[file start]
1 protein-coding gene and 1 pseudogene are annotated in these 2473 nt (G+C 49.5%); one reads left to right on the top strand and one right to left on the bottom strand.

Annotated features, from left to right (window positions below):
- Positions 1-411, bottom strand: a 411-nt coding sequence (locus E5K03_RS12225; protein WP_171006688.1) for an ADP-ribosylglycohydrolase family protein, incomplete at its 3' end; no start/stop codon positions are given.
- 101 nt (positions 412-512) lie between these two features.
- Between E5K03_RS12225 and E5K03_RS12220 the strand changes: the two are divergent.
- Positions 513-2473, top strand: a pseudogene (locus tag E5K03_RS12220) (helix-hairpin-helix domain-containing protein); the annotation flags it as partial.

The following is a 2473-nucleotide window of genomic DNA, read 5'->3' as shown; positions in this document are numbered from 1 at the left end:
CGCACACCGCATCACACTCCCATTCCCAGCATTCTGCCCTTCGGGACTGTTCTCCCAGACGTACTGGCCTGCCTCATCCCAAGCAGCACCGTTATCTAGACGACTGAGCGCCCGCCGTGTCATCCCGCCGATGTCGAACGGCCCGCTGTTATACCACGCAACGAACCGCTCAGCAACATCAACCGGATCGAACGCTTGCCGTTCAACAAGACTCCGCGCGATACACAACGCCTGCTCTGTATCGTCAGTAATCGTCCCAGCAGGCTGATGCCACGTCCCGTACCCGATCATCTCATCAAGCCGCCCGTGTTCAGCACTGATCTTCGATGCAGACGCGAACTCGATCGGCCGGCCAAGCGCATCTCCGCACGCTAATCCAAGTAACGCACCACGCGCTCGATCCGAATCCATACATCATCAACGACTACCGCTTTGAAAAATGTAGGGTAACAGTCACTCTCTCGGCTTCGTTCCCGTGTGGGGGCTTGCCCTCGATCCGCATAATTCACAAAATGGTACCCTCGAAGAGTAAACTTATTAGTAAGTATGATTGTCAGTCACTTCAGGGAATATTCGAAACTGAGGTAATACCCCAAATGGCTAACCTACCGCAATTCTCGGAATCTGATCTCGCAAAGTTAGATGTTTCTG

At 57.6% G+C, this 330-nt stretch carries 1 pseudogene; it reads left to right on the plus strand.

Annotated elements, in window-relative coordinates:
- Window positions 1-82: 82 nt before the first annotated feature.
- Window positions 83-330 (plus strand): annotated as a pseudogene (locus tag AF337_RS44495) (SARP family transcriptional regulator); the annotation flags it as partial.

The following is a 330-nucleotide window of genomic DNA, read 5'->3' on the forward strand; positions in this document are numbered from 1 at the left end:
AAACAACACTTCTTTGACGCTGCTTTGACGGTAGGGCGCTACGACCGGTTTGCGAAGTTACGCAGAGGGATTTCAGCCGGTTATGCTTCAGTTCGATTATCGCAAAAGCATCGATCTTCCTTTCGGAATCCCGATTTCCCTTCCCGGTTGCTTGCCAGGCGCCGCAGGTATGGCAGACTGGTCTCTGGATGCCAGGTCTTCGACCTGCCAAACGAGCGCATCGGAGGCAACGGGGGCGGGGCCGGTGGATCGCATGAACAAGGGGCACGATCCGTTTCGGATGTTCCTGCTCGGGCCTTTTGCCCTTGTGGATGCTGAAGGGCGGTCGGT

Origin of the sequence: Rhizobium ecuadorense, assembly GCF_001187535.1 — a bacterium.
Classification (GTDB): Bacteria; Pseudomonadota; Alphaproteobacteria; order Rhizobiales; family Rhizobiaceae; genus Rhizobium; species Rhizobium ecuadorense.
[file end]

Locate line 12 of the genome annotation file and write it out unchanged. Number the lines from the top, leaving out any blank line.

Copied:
- Window positions 83-330 (plus strand): annotated as a pseudogene (locus tag AF337_RS44495) (SARP family transcriptional regulator); the annotation flags it as partial.